I am a manager

Meeting your duties

Supporting mental health at work can have a positive and even profound impact on the lives of your workers, their families and in their communities.

Leading by example, designing work to support mental healthshaping a positive culture, managing workplace factors, learning and support are some of the ways you, your workers and business can all grow together. Take steps today to help people and your workplace thrive: we’ve got all the tools you need to kick off this exciting and rewarding journey.

There are laws in place to support mental health and provide healthy and safe workplaces for everyone. In this section you'll find resources to help you understand and meet your obligations as an employer or business owner.

Legal obligations

Employers and business owners have a legal responsibility to ensure healthy and safe workplaces. This includes, so far as is reasonably practicable, preventing or removing workplace factors (risks) to both physical and psychological safety, and where it is not possible to do so, reducing these factors and their impact.

When it comes to mental health, other legal responsibilities include avoiding discrimination and respecting privacy. These obligations are not only covered by law, but are also expected by the community, making them moral expectations as well as legal responsibilities.

SafeWork NSW has clear and concise information related to your legal obligations and how to do what is reasonably practicable to ensure the health and safety of everyone in your workplace:

Legal obligations

This video explains what ‘reasonably practicable’ means, what it looks like in practice and why you should support mental health at work and how.

Video courtesy of Safe Work Australia, duration: 9:12.

Prevent harm: guidance

To prevent and manage harm to workers’ psychological health, use the guide to work related psychological health and safety from Safe Work Australia.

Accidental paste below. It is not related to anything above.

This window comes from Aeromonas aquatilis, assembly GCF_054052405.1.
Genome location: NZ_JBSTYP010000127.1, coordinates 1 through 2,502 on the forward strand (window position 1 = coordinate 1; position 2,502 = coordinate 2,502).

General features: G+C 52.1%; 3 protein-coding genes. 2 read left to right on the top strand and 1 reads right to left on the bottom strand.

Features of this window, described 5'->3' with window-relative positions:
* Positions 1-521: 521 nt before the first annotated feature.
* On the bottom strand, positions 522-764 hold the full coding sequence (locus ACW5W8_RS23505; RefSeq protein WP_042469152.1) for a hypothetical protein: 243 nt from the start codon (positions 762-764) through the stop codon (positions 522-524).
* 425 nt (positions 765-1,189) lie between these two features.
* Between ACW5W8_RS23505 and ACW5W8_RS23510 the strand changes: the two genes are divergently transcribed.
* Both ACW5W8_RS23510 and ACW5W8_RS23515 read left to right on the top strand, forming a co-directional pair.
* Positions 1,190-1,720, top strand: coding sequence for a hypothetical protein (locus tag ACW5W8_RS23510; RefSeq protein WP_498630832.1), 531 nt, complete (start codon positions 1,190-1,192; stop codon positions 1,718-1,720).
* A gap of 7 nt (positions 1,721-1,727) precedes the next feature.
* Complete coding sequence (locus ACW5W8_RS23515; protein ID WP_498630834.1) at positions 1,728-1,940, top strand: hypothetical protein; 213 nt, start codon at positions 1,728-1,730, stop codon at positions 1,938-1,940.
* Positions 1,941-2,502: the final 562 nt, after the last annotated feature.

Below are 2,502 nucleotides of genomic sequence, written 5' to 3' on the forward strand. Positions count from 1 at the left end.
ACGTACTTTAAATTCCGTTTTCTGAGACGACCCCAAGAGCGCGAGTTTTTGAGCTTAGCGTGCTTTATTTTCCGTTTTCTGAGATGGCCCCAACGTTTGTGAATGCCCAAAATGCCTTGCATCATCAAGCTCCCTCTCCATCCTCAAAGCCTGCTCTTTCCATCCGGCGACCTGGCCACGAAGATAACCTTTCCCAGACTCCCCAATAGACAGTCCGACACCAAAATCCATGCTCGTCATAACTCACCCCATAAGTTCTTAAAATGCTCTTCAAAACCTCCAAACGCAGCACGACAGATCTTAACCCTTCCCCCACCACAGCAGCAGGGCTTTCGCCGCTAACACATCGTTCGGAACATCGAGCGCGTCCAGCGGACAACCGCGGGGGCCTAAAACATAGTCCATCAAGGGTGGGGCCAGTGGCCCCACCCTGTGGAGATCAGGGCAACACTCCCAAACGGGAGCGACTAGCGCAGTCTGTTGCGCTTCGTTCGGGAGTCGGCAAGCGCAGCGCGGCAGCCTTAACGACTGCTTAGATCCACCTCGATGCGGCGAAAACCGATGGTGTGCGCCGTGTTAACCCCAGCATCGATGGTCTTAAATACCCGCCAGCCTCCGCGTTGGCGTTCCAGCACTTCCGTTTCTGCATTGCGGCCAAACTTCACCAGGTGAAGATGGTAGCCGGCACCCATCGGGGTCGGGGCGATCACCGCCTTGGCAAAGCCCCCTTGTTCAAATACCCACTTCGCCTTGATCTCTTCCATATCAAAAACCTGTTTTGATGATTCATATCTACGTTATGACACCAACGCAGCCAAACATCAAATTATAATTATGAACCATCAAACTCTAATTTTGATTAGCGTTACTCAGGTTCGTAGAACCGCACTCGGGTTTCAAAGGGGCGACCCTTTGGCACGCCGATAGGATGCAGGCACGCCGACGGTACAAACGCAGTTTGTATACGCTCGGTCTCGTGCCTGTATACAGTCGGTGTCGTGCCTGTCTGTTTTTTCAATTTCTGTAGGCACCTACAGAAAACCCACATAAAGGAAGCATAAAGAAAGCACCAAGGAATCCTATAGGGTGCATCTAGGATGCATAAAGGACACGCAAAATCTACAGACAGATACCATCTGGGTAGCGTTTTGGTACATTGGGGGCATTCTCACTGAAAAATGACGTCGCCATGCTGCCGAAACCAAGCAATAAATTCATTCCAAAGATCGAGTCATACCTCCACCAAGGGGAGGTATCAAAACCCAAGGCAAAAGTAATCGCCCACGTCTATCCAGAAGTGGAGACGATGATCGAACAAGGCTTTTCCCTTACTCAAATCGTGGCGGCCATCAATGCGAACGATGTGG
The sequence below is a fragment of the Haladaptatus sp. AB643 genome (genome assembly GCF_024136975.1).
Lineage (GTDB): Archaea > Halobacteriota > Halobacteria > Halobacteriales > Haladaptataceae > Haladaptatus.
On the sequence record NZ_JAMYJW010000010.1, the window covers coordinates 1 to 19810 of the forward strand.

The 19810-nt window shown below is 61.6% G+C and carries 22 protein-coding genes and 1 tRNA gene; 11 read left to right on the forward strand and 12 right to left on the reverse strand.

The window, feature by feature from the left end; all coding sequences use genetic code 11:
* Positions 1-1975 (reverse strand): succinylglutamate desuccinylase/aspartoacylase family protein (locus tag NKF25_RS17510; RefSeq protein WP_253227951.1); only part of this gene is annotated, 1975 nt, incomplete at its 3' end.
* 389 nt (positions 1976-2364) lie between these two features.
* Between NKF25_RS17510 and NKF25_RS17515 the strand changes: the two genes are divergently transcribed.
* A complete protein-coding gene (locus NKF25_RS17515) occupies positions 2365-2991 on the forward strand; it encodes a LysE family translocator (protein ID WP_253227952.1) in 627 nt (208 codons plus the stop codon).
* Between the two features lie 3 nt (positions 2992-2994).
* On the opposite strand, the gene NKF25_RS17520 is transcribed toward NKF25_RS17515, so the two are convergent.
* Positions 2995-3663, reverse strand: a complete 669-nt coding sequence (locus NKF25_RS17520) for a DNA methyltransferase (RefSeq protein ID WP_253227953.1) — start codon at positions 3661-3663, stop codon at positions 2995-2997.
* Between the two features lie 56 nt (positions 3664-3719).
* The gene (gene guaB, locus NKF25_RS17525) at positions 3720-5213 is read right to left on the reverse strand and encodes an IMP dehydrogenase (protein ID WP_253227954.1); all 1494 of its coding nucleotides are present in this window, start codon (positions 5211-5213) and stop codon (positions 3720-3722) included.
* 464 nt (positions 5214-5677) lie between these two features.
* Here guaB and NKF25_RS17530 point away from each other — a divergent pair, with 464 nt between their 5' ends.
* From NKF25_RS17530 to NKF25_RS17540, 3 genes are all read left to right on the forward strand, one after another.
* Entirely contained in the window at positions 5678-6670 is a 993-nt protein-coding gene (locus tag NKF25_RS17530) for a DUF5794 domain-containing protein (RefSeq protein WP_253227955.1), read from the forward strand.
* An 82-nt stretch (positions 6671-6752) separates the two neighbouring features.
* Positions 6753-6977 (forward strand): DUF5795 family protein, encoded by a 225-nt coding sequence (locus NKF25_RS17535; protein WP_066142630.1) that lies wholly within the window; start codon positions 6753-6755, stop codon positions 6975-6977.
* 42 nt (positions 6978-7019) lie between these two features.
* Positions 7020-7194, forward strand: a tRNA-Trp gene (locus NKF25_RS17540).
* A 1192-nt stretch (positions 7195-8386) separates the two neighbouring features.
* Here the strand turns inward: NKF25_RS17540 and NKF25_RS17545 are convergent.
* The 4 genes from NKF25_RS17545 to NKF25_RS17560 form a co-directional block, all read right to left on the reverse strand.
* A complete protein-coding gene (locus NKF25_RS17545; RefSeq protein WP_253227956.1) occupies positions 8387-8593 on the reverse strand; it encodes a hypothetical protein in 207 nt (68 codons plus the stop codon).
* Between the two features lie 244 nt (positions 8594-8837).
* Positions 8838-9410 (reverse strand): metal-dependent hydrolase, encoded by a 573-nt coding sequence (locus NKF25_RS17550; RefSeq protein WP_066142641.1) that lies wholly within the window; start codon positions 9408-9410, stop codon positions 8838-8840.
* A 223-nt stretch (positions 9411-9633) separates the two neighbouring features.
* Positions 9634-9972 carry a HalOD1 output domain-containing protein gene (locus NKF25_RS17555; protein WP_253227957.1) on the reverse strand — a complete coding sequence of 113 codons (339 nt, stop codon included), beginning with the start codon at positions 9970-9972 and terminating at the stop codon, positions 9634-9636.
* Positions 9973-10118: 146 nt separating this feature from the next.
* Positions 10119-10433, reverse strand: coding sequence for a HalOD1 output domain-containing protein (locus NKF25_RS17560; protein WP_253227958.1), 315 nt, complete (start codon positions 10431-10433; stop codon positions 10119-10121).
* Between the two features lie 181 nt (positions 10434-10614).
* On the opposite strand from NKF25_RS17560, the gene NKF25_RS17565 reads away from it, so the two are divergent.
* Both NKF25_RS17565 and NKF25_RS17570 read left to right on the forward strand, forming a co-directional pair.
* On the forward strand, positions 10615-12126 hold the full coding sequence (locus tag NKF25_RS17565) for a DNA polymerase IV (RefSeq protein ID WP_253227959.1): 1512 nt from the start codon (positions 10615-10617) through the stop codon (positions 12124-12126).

There is also a supporting video.

Video courtesy of Safe Work Australia, duration: 34:34

You can use this guide to manage psychological health and safety to:

  • prevent harm by identifying, assessing, managing and reviewing workplace factors also known as risks
  • talk to your workers to identify factors affecting them at work and possible actions to prevent or reduce their impact
  • identify early signs of mental ill-health in your workers and intervene early to connect them with the support they need
  • support recovery during mental ill-health or illness.
Mental health in workplace laws
Supporting workers to recover at work

An employer of a worker recovering at work or returning to work following a psychological injury arising from work will also have obligations under NSW workers compensation legislation – for instance, they may be required to provide suitable alternative employment to the worker. Find out more about your duties in supporting workers to recover at work.

Discrimination and mental illness

Under the Commonwealth Disability Discrimination Act, an employer or business can’t discriminate against someone for having a mental illness if they can carry out the inherent requirements or essential duties of the job.

Discrimination can mean treating someone less favourably, or not giving them the same opportunities as others in a similar situation, because of their mental illness. It also includes an unreasonable rule or policy that is the same for everyone but has an unfair effect on people with a mental illness. This is explained by the Australian Human Rights Commission

Discrimination can also mean failing to provide reasonable adjustments to a person with a mental illness. To provide a fair workplace, free from discrimination, employers and businesses should support workers with mental illness to continue to do their jobs safely and productively, and to support their recovery. Read more about reasonable workplace adjustments and read these examples.

The Fair Work Ombudsman states, under the Commonwealth Fair Work Act 2009 discrimination occurs in the workplace when an employer or business takes adverse action against a worker or prospective worker because of a protected attribute, such as a mental illness.

Privacy and confidentiality

Some employers have obligations under the Commonwealth Privacy Act 1988, you should make sure personal information disclosed by workers, including information about their mental illness, is kept private and confidential. Employers who hold health information, including information about the mental health of an individual, will be subject to the requirements of the NSW Health Records and Information Privacy Act 2002. Find out more.

Sharing this tool broadly with your workers may help them to decide whether to talk about their mental ill-health or illness at work.

Rights and responsibilities
Let's talk

If you have questions about mental health at work call SafeWork NSW on 13 10 50 or email contact@safework.nsw.gov.au for:

  • information and resources on mental health at work and workplace factors
  • to report unsafe work practices
  • to report notifiable incidents like serious work-related injuries
  • information and resources to support vulnerable workers.